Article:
Thursday, May 31, 2018
Tuesday, May 8, 2018
Privacy | Facebook | Social Media
|ILLUSTRATION: Dan PAGE|
Mom always said to share, but Facebook has us thinking twice. Here, how to regain command of your digital privacy from social media sites to dangers lurking in your own smartphone
SOCIAL MEDIA was supposed to be a fun, lively place to connect with high-school flings, share photos, brag humbly and get in occasional spats over “Star Wars” sequels. But recent revelations about the ways political consulting firm Cambridge Analytica trawled through Facebook FB -0.04% data have made people realize they’ve shared much more than just cat memes online.
A recent HarrisX poll found that 46% of Americans surveyed don’t believe Facebook protects their personal information, often more than twice that of rivals Twitter , Google, LinkedIn and Snapchat—another 25% were “uncertain.” While most people favor stricter regulations than ever around data privacy, years of studies by groups like the Pew Research Center have found that users are specifically concerned about who had access to the online information they share.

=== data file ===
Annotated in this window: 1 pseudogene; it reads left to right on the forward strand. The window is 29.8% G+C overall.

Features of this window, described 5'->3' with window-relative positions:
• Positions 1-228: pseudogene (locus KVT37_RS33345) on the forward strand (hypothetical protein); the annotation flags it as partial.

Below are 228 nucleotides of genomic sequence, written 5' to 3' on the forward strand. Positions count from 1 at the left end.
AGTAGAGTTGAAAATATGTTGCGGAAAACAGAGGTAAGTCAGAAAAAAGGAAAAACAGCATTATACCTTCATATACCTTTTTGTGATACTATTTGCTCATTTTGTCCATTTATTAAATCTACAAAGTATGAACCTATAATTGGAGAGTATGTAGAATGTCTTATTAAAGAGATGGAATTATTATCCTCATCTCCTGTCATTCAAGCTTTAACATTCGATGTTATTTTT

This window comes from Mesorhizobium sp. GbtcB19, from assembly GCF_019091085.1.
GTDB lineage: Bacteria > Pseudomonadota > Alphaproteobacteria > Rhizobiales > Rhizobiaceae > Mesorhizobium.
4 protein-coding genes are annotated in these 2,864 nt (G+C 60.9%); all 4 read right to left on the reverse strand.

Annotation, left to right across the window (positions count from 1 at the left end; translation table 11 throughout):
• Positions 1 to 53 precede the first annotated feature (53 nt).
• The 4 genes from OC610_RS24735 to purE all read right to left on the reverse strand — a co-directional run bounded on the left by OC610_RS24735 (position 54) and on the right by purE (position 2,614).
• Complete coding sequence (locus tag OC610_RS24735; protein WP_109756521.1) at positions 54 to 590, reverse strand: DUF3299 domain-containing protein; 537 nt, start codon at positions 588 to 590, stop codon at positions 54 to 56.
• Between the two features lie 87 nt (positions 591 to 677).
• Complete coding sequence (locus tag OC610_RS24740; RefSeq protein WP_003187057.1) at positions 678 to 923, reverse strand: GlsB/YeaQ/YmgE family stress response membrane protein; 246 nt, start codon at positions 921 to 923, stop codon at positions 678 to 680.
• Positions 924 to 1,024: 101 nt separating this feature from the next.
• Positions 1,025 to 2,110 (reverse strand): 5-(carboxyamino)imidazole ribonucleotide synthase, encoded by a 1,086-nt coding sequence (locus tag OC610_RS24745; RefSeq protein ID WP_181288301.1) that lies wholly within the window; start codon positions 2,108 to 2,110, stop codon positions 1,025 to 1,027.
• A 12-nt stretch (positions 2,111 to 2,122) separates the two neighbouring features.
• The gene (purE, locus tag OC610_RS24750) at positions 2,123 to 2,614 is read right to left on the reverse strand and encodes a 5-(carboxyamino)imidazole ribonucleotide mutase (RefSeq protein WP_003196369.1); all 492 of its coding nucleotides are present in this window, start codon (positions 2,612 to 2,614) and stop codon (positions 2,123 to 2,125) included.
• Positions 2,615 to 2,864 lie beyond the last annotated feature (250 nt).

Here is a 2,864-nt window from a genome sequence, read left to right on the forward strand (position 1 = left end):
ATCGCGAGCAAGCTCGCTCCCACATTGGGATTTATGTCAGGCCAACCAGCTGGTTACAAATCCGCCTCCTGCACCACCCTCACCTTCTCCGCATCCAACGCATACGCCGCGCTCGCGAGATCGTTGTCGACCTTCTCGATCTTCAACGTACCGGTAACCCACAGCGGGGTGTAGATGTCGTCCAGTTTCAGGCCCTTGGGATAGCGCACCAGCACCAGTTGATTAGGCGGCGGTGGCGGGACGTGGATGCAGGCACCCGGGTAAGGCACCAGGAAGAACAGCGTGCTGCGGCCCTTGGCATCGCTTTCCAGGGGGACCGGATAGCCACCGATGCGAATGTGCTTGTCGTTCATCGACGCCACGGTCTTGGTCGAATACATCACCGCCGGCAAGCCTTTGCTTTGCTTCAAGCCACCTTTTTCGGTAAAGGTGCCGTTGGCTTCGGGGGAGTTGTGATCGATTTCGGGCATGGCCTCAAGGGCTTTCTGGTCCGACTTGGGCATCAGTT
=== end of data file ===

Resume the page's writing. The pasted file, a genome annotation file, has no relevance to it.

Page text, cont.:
“It’s not so much the old definition of privacy—‘I want the right to be left alone,’” said Lee Rainie, director of internet and tech research at Pew, who sums up the new goal as “I want to control the world’s understanding of who I am.”
‘A HarrisX poll found that 46% of Americans surveyed don’t believe Facebook protects their personal information.’ Read more...
Monday, May 7, 2018
Fiction | Literature | Evolutionby David Robson | 3 May 2018
A handsome king is blessed with superhuman strength, but his insufferable arrogance means that he threatens to wreak havoc on his kingdom. Enter a down-to-earth wayfarer who challenges him to fight. The king ends the battle chastened, and the two heroes become fast friends and embark on a series of dangerous quests across the kingdom.
The fact that this tale is still being read today is itself remarkable. It is the Epic of Gilgamesh, engraved on ancient Babylonian tablets 4,000 years ago, making it the oldest surviving work of great literature. We can assume that the story was enormously popular at the time, given that later iterations of the poem can be found over the next millennium.
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